Consider the case of Professor Xavier’s world-renowned school, variously referred to as “Xavier’s School for Gifted Youngsters” and the “Xavier Institute for Higher Learning.”

While little is known of Xavier’s closely-guarded school, it appears to satisfy the definition of an employer subject to Title II of GINA. (GINA applies to all private employers with 15 or more employees. With roughly a dozen identified faculty members, and likely additional faculty members and administrative and support staff on the payroll, Xavier’s school likely crosses the 15-person threshold.)

Xavier’s school also has an unbroken track record of employing mutants as faculty. While it may seem logical and even desirable to employ mutants in a school dedicated to the education and training of mutants, GINA prohibits the use of genetic information in hiring and other job-related decisions without exception. Even in situations where genetic information might appear to be a legitimate criterion for assessing fitness to perform a particular job, GINA forbids its use by an employer.

Of course, it is highly unlikely that Xavier requires prospective faculty members to submit to a traditional genetic test as a condition of their application and/or hiring. In addition to his well-known psionic powers which allow him to identify mutants using only his mind, many or all of the individuals applying to work at the school have manifest mutant powers. Nevertheless, GINA is clear that genetic information, however acquired, may not be used “in regard to hiring, discharge, compensation, terms, conditions, or privileges of employment.” 29 CFR § 1635.4. No matter how he comes by the information, if Xavier is indeed using genetic information in employment-related decisions, this would be a clear violation of GINA.

Since none of Xavier’s existing faculty members are likely to bring a discrimination claim, how might one arise? The most likely scenario: a gifted but non-mutant individual, perhaps one even possessed of other superpowers derived from, for example, an alien genesis or technological enhancements, seeks a position at Xavier’s school as an instructor but is turned away. Such an individual would be well-positioned to bring a successful genetic discrimination claim under GINA against Professor Xavier and his school. The Equal Employment Opportunity Commission (EEOC), the federal agency responsible for enforcing Title II of GINA, provides detailed instructions for filing just such a charge.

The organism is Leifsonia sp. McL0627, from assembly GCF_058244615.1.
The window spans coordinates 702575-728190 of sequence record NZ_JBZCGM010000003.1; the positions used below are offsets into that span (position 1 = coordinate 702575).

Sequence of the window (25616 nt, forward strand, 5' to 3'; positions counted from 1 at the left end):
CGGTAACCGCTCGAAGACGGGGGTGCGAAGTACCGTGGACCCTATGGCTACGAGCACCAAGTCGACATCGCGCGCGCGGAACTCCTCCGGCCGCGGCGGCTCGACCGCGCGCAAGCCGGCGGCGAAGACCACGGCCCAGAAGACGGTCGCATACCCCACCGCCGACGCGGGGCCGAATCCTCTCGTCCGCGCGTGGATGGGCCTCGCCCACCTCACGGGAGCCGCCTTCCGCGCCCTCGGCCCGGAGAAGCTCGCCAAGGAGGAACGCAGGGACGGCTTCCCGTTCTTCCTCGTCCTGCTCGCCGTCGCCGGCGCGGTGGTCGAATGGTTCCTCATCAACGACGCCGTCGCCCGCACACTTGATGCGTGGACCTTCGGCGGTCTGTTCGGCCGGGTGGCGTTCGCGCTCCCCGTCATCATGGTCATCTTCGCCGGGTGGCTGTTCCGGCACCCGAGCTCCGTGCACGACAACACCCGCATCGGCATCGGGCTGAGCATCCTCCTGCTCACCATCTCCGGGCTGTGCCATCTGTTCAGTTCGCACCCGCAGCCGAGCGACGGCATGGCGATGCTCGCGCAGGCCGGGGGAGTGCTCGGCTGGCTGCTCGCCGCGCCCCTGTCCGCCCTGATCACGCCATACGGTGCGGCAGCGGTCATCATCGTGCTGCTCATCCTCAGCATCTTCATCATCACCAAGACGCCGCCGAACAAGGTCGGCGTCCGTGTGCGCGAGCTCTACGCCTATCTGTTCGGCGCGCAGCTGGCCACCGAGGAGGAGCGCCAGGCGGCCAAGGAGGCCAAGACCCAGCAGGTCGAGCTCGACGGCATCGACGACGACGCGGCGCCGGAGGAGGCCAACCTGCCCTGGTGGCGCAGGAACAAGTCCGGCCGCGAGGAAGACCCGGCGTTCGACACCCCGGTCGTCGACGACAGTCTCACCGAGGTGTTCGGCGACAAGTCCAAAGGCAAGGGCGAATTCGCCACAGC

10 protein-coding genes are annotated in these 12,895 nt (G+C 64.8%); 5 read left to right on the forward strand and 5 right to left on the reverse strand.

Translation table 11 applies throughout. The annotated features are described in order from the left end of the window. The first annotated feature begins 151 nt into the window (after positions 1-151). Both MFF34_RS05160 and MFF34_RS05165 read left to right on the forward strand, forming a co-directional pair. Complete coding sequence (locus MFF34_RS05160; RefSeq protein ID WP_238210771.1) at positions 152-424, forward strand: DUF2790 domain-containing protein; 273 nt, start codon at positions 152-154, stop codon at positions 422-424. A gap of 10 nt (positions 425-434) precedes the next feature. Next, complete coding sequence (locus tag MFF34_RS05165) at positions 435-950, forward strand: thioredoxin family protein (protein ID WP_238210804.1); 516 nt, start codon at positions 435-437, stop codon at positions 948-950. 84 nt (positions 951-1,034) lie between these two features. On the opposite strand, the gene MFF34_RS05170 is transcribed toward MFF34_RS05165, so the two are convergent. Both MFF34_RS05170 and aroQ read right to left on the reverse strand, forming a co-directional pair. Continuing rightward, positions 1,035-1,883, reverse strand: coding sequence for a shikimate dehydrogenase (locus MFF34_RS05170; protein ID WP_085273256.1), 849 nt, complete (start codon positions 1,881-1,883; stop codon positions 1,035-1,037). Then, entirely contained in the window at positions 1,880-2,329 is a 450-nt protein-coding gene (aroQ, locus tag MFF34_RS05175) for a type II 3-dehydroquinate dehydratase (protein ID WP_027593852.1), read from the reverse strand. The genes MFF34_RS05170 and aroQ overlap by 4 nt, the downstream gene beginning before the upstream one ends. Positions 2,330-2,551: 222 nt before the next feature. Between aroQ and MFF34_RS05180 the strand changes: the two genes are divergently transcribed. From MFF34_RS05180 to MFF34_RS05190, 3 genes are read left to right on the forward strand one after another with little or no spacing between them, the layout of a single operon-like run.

As with any new piece of legislation, it will take some time before GINA’s full implications for both mutants and humans become clear. Final regulations for Title II of GINA were published in 2010, but public examples of GINA-in-action remain few and far between, and illustrate the many uncertainties and difficulties of enforcement.  For example, given the EEOC’s difficulty subpoenaing documents from Nestle in a recent enforcement action, one can only imagine the considerable challenges that would await the Commission in attempting to gather the evidence needed to successfully establish a claim of discrimination under GINA.

Nonetheless, the law of GINA is clear, and the coming years may require the Commission and other regulatory bodies to overcome those challenges in order to appropriately enforce GINA both for and against the mutant population. Count on Law and the Multiverse and the Genomics Law Report to continue to keep you apprised of all the latest in GINA, mutants and genetic discrimination law.

Huffington Post Article

Ryan and I and the doctors from Broadcast Thought were interviewed for an article in The Huffington Post on zombies and the insanity defense, which is also part of our presentation at WonderCon tomorrow.  Check it out!

Silence & Co.: Money Is Power

Earlier this month, I was fortunate enough to receive an advance copy of Silence & Co.: Money Is Power from its author, Gur Benschemesh. This is his first graphic novel, but the artist (Ron Randall) and letterer (John Workman) both have a long list of titles to their name, many with DC and Marvel. Silence is the story of Alexander Maranzano, the illegitimate but acknowledged youngest son of a major New York crime boss. After getting out of the Marines (for reasons which turn out to be important), he starts working as a hit man for the family. It’s a complete work in three acts, it avoids many of the common pitfalls in crime graphic novels, and it’s got one of the most realistic takes on the process of surveillance I’ve seen so far. Silence is scheduled to hit stores this May, but we’re taking an advance look at its handling of legal issues now. Continue reading

Quick Questions from the Mailbag

In today’s mailbag we have a couple of quick questions from a couple of Christophers.

I. Batman and Bats

The first Christopher had two questions about Batman and actual bats:

In Batman: Year One, and in the film Batman Begins, Bruce has that little gadget that essentially summons swarms of bats, which always looks really cool. But is he responsible for any of those bats dying? Because you just -know- some of them got smushed, or died somehow in the confusion. Also, if someone gets rabies or otherwise gets seriously injured by said bats, is that Bruce’s responsibility?